(“The Fallen Woman”) did a complete 180, although some still questioned its morality. Verdi’s now-classic story of the courtesan Violetta, who falls in love with Alfredo but gives him up when his father demands it, has it all: love, devotion and bad choices galore. Tenor Dimitri Pittas (Elixir of Love
) is back in Houston to sing his first Alfredo role in eight years. “[Alfredo] is a love-struck romantic who ultimately loses the love of his life because he doesn’t follow his heart,” says Pittas. As sad as that is, he adds, “the music is sublime.”
2 p.m. Sunday. Continuing 7 p.m. October 20; 7:30 p.m. October 28, November 1, 3 and 11; 2 p.m. November 5. October 20 through November 11. Resilience Hall, George R. Brown Convention Center, 1001 Avenida de las Americas. Sung in Italian with English projections. For information, call 713-228-6737 or visit houstongrandopera.org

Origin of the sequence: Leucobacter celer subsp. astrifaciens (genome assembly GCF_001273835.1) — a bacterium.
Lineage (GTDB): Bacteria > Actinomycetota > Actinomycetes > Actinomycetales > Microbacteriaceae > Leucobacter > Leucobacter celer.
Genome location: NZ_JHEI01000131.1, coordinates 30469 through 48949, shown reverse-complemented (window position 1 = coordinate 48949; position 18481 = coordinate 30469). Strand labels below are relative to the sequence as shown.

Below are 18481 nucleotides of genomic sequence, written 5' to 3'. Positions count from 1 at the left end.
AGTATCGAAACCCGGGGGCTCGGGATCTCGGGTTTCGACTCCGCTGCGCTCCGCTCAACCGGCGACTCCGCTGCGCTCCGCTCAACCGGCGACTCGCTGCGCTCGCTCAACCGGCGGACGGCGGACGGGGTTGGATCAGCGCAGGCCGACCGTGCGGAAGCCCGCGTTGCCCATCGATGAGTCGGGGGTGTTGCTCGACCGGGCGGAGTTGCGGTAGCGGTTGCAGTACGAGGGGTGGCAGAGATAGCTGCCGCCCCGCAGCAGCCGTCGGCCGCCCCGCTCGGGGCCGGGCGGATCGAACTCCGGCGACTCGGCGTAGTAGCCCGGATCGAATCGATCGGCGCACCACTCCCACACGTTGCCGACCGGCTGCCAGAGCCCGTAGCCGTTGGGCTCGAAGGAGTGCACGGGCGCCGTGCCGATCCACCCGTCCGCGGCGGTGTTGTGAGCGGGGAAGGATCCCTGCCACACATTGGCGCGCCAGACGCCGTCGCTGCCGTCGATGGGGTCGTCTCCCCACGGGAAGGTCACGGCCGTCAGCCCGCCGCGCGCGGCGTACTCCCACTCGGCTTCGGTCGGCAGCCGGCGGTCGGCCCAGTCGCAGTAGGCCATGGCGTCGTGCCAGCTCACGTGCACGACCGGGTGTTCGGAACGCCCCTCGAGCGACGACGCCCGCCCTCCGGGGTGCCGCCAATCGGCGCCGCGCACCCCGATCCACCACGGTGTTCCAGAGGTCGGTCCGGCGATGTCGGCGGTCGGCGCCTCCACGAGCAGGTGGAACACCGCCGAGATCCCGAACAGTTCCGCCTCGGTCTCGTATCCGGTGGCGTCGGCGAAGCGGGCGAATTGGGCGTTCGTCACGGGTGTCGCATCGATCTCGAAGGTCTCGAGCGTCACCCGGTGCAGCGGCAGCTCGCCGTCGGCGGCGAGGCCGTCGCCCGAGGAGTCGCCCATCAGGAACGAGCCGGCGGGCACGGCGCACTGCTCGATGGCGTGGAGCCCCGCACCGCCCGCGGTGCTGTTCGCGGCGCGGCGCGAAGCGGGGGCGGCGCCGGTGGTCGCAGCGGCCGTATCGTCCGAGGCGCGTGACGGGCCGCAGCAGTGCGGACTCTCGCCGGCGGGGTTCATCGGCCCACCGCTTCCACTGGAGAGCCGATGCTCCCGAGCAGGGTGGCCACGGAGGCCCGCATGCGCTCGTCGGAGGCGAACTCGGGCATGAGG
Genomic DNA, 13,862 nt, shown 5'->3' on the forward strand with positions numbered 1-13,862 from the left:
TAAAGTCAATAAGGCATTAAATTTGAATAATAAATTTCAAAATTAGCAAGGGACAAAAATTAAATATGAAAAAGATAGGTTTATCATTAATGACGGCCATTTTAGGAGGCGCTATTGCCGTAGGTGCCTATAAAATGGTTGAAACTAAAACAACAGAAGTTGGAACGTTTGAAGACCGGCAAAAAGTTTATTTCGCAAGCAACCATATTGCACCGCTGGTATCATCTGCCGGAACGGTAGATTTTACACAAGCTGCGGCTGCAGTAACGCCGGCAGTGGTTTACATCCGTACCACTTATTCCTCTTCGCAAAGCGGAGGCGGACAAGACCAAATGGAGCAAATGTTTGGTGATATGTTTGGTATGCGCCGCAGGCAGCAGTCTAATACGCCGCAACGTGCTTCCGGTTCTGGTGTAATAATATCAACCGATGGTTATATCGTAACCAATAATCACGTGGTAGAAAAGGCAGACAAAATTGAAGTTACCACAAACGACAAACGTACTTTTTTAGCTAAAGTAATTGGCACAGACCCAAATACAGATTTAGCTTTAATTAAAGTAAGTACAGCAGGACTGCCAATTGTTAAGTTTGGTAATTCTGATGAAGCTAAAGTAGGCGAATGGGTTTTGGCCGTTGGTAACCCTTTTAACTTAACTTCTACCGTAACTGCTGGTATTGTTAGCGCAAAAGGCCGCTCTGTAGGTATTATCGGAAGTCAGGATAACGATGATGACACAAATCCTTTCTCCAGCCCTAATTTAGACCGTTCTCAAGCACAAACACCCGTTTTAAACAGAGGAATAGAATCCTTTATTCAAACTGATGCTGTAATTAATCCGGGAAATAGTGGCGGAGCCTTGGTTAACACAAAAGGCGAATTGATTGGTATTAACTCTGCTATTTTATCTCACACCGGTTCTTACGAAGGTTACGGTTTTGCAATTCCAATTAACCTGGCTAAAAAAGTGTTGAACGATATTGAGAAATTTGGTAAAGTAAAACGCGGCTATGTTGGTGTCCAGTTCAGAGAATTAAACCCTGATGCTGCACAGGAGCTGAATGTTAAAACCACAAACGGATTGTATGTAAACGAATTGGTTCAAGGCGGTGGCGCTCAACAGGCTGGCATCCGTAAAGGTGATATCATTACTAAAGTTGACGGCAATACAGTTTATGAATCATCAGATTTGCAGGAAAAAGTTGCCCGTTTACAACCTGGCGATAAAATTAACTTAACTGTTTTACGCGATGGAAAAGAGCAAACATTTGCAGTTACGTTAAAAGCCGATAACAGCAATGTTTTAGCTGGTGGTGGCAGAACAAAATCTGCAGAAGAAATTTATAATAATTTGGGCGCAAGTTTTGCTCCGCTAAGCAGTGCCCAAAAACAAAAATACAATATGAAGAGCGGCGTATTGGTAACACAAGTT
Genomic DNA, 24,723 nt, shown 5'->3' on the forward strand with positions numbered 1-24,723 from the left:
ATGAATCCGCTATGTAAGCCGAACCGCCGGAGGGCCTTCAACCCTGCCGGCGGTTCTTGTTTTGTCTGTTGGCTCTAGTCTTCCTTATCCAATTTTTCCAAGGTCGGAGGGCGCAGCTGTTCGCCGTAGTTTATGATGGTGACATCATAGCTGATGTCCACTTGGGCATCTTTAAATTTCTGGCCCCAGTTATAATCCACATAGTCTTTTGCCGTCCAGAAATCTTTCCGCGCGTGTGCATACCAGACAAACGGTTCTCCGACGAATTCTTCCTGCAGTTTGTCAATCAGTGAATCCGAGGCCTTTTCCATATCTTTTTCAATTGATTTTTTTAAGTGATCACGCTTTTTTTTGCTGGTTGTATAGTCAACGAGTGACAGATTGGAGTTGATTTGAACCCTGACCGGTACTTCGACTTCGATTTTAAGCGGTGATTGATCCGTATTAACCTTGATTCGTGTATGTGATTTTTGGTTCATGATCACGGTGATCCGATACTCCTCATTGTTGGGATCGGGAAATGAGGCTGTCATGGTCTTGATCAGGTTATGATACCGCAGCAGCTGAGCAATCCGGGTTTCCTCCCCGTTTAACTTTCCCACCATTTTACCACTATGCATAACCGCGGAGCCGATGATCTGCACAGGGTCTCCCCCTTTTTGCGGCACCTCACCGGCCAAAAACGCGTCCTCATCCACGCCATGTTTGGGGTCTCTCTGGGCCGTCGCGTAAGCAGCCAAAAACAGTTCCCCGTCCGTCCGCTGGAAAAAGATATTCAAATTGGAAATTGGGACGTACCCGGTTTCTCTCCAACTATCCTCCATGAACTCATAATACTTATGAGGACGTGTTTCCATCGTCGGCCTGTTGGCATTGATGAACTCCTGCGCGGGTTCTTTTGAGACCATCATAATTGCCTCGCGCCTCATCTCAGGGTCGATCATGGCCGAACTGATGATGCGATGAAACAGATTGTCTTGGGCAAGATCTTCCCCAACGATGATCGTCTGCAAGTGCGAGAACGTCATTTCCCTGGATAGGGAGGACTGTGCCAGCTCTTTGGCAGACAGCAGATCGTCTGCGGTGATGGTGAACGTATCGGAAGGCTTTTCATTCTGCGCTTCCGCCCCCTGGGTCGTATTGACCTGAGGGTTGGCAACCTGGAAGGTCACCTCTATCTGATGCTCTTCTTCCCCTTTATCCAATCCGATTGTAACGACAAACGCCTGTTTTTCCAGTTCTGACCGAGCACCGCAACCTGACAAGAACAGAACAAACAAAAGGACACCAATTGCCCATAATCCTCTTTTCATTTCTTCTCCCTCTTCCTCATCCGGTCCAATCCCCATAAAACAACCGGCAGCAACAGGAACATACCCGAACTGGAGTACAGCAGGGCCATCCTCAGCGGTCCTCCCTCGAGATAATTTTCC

. $18 to $269.50.
It was a complete failure when it first opened in Venice in 1853. By several accounts, audience members didn’t think the lead singer was suited for the role of the consumptive Violetta and weren’t too fond of some of the other singers’ performances. It was revised and taken to other cities, and the fortunes of